When Congress Toys with Foreign Policy

Reprinted from the CPD Blog by Sohaela Amiri (Mar 11, 2015)

On March 3, 2015, the entire world watched the United States Congress giving the Prime Minister of Israel, Benjamin Netanyahu, a fervent round of applause with 26 standing ovations after a speech that was not welcomed by or coordinated with the White House. While almost all major world powers criticize Netanyahu’s position against nuclear negotiations with Iran, the U.S. Congress embraced it with open arms. What message does this send to the rest of the world? Many different messages, perhaps, none of which are helping the United States to improve its image abroad: a country divided in two; a dysfunctional system; 477 members of Congress rooting for a foreign leader (whose global popularity is questionable), opposed to their own President on a foreign policy issue that is not exactly their area of expertise.

In 2014, the U.S. spent at least 1.3 billion dollars to advance its foreign policy objectives through public diplomacy efforts (including international broadcasting). I wonder how much damage has been done to these efforts as a result of U.S. Congress attempts to interject itself into delicate diplomatic negotiations. The U.S. lawmakers’ over-exaggerated endorsement of the Netanyahu speech was followed by an op-ed letter sent on March 9 to “Iran’s leaders” by 47 U.S. Senators. Both of these actions are testimonies to misconduct by U.S. officials. In a hyper-connected world, events such as this can have consequences for a country’s reputation and credibility. The actions and words of politicians around the world can and do have public diplomacy implications, even if the person is not a diplomat.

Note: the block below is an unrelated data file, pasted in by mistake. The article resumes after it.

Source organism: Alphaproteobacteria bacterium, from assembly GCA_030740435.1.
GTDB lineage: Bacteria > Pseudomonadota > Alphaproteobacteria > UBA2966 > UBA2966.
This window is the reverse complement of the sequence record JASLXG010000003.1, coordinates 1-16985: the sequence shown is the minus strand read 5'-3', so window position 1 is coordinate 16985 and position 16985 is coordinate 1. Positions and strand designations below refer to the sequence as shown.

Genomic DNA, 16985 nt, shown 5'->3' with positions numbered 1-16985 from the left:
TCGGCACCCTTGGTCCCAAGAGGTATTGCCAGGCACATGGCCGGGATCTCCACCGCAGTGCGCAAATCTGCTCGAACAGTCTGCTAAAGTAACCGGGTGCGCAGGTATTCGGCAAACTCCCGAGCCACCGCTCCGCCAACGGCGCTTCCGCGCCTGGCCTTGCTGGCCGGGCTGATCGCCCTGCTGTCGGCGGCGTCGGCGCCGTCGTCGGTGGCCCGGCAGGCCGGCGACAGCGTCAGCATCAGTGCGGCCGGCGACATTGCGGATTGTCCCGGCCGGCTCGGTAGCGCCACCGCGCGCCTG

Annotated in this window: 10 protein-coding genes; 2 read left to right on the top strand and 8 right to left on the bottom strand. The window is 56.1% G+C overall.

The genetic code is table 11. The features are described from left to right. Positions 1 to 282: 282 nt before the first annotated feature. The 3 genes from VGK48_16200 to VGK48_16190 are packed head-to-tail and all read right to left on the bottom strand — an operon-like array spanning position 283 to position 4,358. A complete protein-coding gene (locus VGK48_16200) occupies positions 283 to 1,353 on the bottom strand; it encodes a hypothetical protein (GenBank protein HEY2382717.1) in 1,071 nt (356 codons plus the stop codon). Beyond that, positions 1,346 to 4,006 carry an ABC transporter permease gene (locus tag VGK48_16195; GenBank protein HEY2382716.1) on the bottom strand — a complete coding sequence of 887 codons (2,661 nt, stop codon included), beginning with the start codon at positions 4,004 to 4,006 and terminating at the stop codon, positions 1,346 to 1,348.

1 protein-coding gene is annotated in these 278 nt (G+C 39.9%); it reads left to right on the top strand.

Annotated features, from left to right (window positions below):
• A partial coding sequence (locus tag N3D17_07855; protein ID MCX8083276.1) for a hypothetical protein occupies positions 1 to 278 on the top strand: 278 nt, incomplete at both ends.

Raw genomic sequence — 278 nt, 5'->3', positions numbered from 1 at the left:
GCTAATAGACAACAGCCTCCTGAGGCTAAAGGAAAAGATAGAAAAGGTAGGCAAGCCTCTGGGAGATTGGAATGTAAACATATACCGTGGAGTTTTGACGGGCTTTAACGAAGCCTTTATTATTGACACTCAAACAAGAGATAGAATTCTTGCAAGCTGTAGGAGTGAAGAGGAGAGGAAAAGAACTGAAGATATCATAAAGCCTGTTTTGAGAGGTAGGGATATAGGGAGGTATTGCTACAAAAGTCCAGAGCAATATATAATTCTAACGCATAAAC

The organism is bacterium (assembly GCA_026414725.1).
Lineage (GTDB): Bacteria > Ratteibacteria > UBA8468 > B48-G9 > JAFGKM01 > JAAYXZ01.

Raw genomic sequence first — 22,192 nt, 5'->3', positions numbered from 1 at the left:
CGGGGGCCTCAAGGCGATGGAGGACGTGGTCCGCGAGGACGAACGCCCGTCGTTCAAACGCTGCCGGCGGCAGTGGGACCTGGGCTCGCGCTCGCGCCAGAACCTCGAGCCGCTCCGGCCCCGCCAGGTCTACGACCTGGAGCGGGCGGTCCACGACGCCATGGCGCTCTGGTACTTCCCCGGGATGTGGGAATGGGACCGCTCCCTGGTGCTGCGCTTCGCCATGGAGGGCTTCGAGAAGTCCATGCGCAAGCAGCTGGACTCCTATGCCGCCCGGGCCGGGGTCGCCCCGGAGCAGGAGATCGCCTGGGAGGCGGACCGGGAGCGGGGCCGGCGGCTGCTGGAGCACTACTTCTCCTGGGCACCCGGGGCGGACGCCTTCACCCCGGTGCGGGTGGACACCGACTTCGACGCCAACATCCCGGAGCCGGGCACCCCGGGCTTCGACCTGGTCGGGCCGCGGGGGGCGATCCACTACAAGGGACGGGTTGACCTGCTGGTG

The Senators' letter, intentionally or not, challenged their own government, and demonstrated a complete lack of knowledge about the U.S. Constitution and international law, as well as a lack of respect towards their own nation. This became even more embarrassing when they were lectured by the Iranian Foreign Minister on how their own government works, reminding them that they have neither the expertise nor the legal authority to enter the foreign policy domain. Javad Zarif, in his response to the authors of the letter, described the letter as “unconventional and unprecedented in diplomatic history.” He added that “the world is not the United States, and the conduct of inter-state relations is governed by international law, and not by U.S. domestic law.”

But even if one is not an expert in international relations, a fair understanding of the world outside the U.S. can put things into perspective and inform one’s decision-making. Last week, U.S. Congress sent a message to the world: that American officials are very similar to, very close to, and very supportive of Benjamin Netanyahu, a foreign leader who’s facing sharp worldwide criticism, even from major Israeli authorities and many Jewish people. Yet members of Congress don’t seem to be aware of these facts or care about the grim consequences of their actions for their country’s image and credibility across the world.

As Vice President Joe Biden points out, America’s global influence “depends on its ability to honor its commitments.” These commitments “are essential tools to the conduct of our foreign policy, and they ensure the continuity that enables the United States to maintain our credibility and global leadership even as Presidents and Congresses come and go.” The message of the letter from GOP Senators is both “false and dangerous” as it “signals to friend and foe alike that that our Commander-in-Chief cannot deliver on America’s commitments.”

Whether the intention behind such actions by members of Congress was to undermine the Obama Administration, to sabotage the nuclear negotiations, or to gain domestic support, they have done nothing but sabotage the image of the United States; this puts them on the wrong side of history and susceptible to extreme ridicule by the rest of the world, as well as condemned by many Americans who feel insulted. One wonders if the GOP Senators are playing a game of good cop/bad cop, or are they jeopardizing United States’ credibility?

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